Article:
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What Does It Mean to Clean an Aquarium? A Guide for Beginners.

April 01, 2019 3 min read

If you've ever emptied your tank, removed all the substrate and rocks, and scrubbed everything down in the sink before putting it all back to normal, you probably caused more harm than good. Not only is this traumatizing for your fish, but it could be deadly for the essential bacteria living in the substrate and crevices inside rocks. These bacteria cannot survive exposure to chlorine, which we know is deliberately added to tap water to kill bacteria. With the filter media as the only other home for your bacterial companions, this exercise in "cleaning" destroys half of your biofilter in an instant, which could take weeks or months to revive. In these conditions, replacing your animals could potentially be hazardous, as the reduced capacity of the biofilter could lead to a build-up of poisonous ammonia.

Follow this general cleaning guide for a healthy aquarium. In most cases, you'll want to avoid removing anything for cleaning. And remember chlorine kills bacteria, so make sure tap water never touches your aquarium or anything inside it without first being treated with a dechlorinator. If you decide to remove something for cleaning, use a bucket of tank water from a recent water change. 

Over time, the filter sponges and other filter media will get clogged with debris. Not only will this reduce the filtration capacity of your system, but also the debris will build up and increasingly release acids into the water. As a general guide, you should clean your filter monthly, but of course this can vary depending on a number of factors. Remove the filter media and massage it in a bucket of old tank water from a recent water change (don't rinse it in tap water). Also, its good practice to clean only one filter chamber at a time, alternating each month, in order to reduce disruptions to the biofilter.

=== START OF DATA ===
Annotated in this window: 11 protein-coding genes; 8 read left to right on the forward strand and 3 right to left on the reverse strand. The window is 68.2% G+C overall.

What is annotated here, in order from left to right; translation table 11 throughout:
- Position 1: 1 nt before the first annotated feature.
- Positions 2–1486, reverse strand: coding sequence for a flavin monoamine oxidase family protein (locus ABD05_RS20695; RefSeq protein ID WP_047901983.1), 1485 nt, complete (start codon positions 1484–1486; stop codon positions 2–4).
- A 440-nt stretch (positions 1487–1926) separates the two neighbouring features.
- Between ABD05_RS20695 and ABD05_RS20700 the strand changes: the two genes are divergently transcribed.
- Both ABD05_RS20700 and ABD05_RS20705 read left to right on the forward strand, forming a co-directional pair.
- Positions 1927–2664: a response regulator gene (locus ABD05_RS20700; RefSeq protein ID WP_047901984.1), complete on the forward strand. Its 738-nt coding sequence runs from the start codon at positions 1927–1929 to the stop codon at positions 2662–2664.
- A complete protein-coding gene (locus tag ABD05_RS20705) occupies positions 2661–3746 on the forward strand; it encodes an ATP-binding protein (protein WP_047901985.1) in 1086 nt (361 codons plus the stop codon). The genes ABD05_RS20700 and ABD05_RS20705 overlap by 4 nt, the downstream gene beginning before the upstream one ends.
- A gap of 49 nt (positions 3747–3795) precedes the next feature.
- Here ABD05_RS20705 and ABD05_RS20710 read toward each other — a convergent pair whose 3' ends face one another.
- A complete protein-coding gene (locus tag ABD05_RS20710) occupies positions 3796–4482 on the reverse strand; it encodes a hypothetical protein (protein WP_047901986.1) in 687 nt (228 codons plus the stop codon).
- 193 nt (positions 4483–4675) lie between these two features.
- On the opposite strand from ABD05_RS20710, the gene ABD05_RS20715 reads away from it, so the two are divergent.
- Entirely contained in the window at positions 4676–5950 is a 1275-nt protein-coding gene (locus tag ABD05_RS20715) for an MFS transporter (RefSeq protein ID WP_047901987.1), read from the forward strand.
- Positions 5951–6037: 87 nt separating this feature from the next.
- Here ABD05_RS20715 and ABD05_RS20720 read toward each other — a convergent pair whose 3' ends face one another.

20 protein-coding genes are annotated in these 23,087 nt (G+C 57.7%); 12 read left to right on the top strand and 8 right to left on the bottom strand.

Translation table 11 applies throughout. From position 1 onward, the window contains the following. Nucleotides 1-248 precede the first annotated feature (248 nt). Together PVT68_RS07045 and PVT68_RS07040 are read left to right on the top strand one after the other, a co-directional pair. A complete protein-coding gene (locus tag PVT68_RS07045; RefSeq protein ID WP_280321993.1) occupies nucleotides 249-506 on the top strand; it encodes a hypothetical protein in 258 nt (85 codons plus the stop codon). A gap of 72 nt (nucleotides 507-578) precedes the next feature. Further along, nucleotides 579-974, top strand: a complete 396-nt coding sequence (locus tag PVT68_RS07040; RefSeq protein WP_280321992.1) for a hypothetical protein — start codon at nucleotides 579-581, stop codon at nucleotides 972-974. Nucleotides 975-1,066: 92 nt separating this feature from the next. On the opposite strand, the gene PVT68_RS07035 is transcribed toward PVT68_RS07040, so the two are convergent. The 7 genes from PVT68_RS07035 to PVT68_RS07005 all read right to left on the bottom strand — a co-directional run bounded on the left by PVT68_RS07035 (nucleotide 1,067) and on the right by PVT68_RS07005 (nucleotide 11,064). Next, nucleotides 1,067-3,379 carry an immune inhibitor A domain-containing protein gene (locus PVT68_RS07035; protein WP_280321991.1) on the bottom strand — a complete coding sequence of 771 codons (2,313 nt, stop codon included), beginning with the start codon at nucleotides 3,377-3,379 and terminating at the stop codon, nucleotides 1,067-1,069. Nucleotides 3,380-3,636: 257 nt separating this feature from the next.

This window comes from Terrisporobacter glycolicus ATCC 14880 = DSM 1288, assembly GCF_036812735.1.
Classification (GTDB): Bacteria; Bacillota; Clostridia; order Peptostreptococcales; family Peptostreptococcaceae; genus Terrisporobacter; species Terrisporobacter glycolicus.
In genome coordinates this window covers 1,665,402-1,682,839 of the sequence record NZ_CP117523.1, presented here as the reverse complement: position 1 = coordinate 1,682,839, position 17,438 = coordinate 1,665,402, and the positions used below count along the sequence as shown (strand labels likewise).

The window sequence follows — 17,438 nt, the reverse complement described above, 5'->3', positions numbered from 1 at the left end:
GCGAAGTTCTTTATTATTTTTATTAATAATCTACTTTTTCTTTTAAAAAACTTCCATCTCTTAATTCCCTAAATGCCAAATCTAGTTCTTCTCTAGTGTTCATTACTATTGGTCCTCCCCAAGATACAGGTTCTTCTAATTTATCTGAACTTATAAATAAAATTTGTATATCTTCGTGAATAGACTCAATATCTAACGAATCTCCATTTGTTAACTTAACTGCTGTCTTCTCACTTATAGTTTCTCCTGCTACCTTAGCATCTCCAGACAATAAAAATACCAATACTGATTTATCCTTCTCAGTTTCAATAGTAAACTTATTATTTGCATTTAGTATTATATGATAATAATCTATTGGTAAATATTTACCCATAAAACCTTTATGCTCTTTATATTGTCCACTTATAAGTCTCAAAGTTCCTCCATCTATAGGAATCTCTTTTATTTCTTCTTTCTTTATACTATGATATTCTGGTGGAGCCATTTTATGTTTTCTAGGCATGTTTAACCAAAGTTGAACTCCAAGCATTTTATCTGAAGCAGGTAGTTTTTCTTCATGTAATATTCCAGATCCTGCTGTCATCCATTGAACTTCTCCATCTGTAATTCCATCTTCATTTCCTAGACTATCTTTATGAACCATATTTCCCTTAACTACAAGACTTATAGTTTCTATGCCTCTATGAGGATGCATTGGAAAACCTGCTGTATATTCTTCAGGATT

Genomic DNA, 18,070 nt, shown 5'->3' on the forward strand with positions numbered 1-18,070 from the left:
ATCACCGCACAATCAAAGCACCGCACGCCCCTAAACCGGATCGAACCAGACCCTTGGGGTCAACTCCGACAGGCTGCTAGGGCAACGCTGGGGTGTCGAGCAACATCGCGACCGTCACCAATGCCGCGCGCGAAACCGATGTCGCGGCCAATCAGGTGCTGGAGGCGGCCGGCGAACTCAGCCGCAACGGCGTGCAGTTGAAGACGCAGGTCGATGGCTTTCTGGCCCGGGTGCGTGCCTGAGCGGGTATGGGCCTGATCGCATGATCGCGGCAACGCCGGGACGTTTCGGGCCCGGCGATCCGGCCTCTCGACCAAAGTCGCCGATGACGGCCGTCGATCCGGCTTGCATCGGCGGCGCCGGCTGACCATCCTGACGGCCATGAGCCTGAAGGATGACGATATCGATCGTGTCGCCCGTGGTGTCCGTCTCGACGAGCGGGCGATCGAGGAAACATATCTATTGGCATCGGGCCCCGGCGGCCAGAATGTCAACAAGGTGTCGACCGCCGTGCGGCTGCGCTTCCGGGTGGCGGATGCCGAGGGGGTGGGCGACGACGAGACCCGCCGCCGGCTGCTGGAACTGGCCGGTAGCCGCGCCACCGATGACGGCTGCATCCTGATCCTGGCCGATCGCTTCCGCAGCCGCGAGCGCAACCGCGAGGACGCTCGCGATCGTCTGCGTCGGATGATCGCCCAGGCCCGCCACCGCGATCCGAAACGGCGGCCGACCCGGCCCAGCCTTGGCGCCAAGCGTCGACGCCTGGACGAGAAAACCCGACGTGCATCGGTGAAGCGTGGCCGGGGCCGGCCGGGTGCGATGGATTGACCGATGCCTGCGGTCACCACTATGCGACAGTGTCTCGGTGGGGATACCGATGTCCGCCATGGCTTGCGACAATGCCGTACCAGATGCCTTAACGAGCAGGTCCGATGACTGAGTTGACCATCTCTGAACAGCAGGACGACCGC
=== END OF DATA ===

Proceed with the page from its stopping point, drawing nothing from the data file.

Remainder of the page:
The single best cleaning exercise you can do is a weekly 25% water change. This will remove nitrates and other waste products that would otherwise build up, acidifying the water and promoting algae growth. Plus, new water is needed to replenish essential minerals that are constantly being depleted. The percentage of water that you replace can of course be adjusted based on your testing results, which you should also be gathering weekly. See our testing guides for reef or planted aquaria.

If the aquarium walls are grimy, simply wipe them down with a razor blade or algae eraser. Never use soap, Windex, or any other cleaning agent.

It's best to avoid removing the substrate to minimize disturbance to bacterial colonies, burrowing animals, or delicate plant roots. When cleaning is required, the process depends on the type (sand, gravel, aqua soil). For gravel, a gravel-vac is usually the preferred tool. Sand might get sucked up by a gravel vac, so "blasting" is a more functional method: Use a turkey baster or similar tool to lightly "blast" the sand bed, kicking up debris, and then immediately pass a siphon tube over, at the correct distance to catch the debris but not the substrate. This is sensible to do when removing water for a water change, and will also help to aerate the substrate layer. Aqua soil is best left undisturbed, so organic debris can settle, decompose, and turn into plant nutrients. If necessary, lightly blasting an aqua soil layer can help clean it without causing too much of a disturbance. If you must remove the substrate for cleaning, do so in batches, and do not rinse with tap water.

Rocks, Wood, Hardscape
The crevices in rocks and wood house essential bacteria, so it's best to avoid removing these objects. If you must remove them for cleaning, do not rinse with tap water.

-By Aqua Lab Aquarium Team

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